The Art of Captivation

Pixels & Profits: Chapter 9

Welcome to Volume 3 of our game marketing guidebook! We’ve come a long way. Having explored the power of analytics in our previous installment, we’re now ready to embark on a different journey – one that delves into the heart and soul of your game.

Branding & Storytelling

At this point, it should go without saying that these two elements are intimately linked with your audience understanding — that vital “who” and “what” that defines your game development journey.

When done right, this combination can become like a beacon to your audience —  an experience they can relate to, feel attracted to, and fall in love with.

Consider some successful indie games you’ve encountered — the ones that created memorable experiences, or those that pulled at your heartstrings. 

What do these games have in common? 

They’ve mastered the craft of branding and storytelling. 

You can too.

And the truth is, you need to learn this stuff because, unfortunately, books DO get judged on their covers. 

The same is true for games.

Meaning you can bet that when your game lands in the Steam store or wherever else, the first thing users are going to do is…

Judge it.

Subconsciously, they ask themselves:

Is this speaking to me?

Do I feel like I relate to this story?

Am I visually or mentally attracted to the experience this game offers?

Your game can be the perfect experience for these players. But unless that is immediately reflected in your aesthetics, they might never know.

But it would be a mistake to think this is all about visuals.

When you pause to think of your favorite indie games, what comes to mind?

The likelihood is you’re picturing games that have created memorable experiences, pulled at your heartstrings, or immersed you in some richly constructed world. 

At the core of these experiences are branding and storytelling. 

Those two elements breathe life into the experience of a game, giving it personality, substance, and most importantly, a unique identity that sets it apart in a highly competitive market.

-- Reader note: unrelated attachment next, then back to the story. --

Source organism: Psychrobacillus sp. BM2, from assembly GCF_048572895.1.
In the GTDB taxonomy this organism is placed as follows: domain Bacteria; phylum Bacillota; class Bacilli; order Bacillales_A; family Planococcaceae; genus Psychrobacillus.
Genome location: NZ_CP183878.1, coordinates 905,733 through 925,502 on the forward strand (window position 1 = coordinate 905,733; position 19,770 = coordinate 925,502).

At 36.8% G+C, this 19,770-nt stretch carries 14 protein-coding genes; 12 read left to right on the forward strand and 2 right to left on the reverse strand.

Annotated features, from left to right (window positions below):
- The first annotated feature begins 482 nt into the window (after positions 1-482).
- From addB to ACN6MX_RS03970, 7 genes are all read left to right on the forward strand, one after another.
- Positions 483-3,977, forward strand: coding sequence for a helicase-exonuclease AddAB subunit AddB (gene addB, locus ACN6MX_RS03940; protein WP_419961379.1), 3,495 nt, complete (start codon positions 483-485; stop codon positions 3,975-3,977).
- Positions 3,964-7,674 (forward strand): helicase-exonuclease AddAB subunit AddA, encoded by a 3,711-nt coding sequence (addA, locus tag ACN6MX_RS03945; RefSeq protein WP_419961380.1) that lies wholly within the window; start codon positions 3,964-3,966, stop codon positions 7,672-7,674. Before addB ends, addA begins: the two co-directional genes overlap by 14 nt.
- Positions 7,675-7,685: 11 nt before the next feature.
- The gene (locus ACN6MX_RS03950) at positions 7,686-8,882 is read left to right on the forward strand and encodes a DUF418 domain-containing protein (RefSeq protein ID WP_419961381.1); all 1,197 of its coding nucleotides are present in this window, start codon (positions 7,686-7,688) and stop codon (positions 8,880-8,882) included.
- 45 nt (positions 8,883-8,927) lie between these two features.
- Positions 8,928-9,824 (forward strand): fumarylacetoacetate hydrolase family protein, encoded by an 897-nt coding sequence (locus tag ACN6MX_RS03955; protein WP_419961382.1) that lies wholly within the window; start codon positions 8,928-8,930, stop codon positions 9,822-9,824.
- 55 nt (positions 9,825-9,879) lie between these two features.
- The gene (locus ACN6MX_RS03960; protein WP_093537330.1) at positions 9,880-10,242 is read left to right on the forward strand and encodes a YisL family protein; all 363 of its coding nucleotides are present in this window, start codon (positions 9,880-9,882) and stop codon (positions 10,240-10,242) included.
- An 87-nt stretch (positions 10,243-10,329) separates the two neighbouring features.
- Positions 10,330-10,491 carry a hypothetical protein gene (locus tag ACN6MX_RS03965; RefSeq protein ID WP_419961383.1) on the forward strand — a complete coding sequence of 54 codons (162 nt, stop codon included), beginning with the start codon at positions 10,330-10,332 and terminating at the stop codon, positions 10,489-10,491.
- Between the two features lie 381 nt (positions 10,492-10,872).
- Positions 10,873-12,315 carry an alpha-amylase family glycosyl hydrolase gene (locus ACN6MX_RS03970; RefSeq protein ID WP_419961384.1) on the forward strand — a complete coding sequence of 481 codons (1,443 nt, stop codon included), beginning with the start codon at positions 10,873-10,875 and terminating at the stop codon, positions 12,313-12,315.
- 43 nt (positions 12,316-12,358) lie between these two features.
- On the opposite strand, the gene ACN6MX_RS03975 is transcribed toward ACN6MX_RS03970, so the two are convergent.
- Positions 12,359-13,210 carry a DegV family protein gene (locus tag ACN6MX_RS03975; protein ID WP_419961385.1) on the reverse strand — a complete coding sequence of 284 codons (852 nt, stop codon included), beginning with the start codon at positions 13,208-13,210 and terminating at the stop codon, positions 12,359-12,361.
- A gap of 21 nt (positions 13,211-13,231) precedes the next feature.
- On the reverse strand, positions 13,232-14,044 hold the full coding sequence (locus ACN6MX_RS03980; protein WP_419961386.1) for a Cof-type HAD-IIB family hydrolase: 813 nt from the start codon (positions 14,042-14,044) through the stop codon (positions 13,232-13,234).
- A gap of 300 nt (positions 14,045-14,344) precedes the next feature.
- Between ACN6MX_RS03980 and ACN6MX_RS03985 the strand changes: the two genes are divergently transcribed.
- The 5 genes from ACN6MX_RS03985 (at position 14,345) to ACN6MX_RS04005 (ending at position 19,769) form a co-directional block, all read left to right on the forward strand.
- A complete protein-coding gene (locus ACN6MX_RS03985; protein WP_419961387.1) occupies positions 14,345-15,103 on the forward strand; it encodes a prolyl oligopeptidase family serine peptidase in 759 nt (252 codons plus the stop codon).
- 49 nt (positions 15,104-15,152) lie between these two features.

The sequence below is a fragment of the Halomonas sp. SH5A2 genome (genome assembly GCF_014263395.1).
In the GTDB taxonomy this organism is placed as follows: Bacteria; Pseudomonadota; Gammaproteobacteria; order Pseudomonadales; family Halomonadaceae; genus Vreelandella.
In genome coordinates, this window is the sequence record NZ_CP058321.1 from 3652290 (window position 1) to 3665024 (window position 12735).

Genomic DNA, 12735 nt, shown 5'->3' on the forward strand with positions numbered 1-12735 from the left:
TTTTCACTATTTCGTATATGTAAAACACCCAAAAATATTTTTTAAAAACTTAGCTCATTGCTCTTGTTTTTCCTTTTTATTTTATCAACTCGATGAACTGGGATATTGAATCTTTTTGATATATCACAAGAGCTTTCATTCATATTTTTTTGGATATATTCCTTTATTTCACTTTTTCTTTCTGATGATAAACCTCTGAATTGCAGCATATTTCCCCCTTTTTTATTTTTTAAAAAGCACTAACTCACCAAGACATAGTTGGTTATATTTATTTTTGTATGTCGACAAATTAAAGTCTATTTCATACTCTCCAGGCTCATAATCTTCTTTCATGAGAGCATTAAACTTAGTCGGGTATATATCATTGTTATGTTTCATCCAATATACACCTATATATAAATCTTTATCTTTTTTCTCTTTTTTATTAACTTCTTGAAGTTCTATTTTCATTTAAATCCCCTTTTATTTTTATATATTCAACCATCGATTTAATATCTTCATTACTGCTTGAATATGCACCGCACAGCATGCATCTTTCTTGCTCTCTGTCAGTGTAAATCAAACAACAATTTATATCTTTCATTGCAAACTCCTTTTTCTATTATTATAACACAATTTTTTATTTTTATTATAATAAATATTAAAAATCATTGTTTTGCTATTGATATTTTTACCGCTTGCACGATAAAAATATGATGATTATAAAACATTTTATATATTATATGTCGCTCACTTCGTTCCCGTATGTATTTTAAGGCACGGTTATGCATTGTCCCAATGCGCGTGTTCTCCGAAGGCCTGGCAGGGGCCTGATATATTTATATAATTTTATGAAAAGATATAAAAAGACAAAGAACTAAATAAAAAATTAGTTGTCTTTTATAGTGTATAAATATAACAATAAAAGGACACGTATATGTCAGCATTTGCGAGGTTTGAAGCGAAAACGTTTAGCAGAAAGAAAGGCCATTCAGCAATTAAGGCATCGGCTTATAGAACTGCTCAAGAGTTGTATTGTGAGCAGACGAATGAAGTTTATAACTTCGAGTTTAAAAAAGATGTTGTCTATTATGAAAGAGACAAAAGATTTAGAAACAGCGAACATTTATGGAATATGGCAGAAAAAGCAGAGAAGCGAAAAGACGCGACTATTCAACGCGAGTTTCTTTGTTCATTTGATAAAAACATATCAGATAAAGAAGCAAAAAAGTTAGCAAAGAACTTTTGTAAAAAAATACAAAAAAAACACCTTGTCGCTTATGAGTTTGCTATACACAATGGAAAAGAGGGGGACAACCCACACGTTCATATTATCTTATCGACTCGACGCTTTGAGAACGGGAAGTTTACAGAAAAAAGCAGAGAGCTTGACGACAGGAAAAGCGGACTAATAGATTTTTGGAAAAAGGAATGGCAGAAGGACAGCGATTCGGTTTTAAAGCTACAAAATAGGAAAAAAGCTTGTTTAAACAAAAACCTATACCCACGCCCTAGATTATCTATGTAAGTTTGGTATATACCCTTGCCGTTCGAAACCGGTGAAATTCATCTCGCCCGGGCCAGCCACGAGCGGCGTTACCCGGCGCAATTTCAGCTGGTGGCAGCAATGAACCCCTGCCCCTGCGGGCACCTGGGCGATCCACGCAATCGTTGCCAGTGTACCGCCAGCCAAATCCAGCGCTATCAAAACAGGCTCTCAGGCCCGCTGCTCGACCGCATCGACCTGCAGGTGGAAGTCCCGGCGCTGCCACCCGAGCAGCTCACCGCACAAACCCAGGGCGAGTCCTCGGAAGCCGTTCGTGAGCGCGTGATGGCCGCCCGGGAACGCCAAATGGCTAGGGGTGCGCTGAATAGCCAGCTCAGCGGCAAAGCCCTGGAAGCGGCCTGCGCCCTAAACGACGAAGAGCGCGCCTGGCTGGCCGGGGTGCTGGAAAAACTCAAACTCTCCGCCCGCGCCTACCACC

Some people use the term “worldbuilding” for this process. We like that term too.

You can see the power of worldbuilding and storytelling everywhere at Wabbit. This is by design. We’ve taken great care to build a distinctive brand, voice, visual style, and a narrative that deeply resonates with our people.

As you spend more time with the Wabbits, the reasons for our choices will become clear.

But, we aren’t a video game, so let’s take a look at Overwatch by Blizzard Entertainment as an example…

The Overwatch brand isn’t just about being a multiplayer first-person shooter. It’s about a diverse cast of characters, unique abilities, and team-based strategy. 

It is those components, and the distinctive visual style, which make the game instantly recognizable to (and resonant with) its audience.

Yet, Overwatch is the result of a massive AAA team, which can feel completely out of reach for smaller teams. So, what does it mean to have strong branding and storytelling in indie game development? 

Let’s delve into that.

The Importance of Branding in Games

Branding is more than just a logo or a catchy tagline. It’s the total experience you provide your players every time they interact with your game. It’s the colors you use, the language you employ, the music, the tone of the story, the cadence, the emotions you evoke — all combined to form a consistent, recognizable, relatable identity.

It’s the feeling of wearing the jersey on gameday.

The sense of belonging to the tribe.

The promise you make to your players about who you are, and what they can expect from the work you produce.

Now, you might be wondering: “Isn’t that just marketing?” And… the answer is yes… but, not quite…

Before I explain myself, what you really need to grasp about marketing is this:

The field is way bigger than you’ve ever stopped to consider.

The masses think that marketing solely involves promoting and selling your product or service.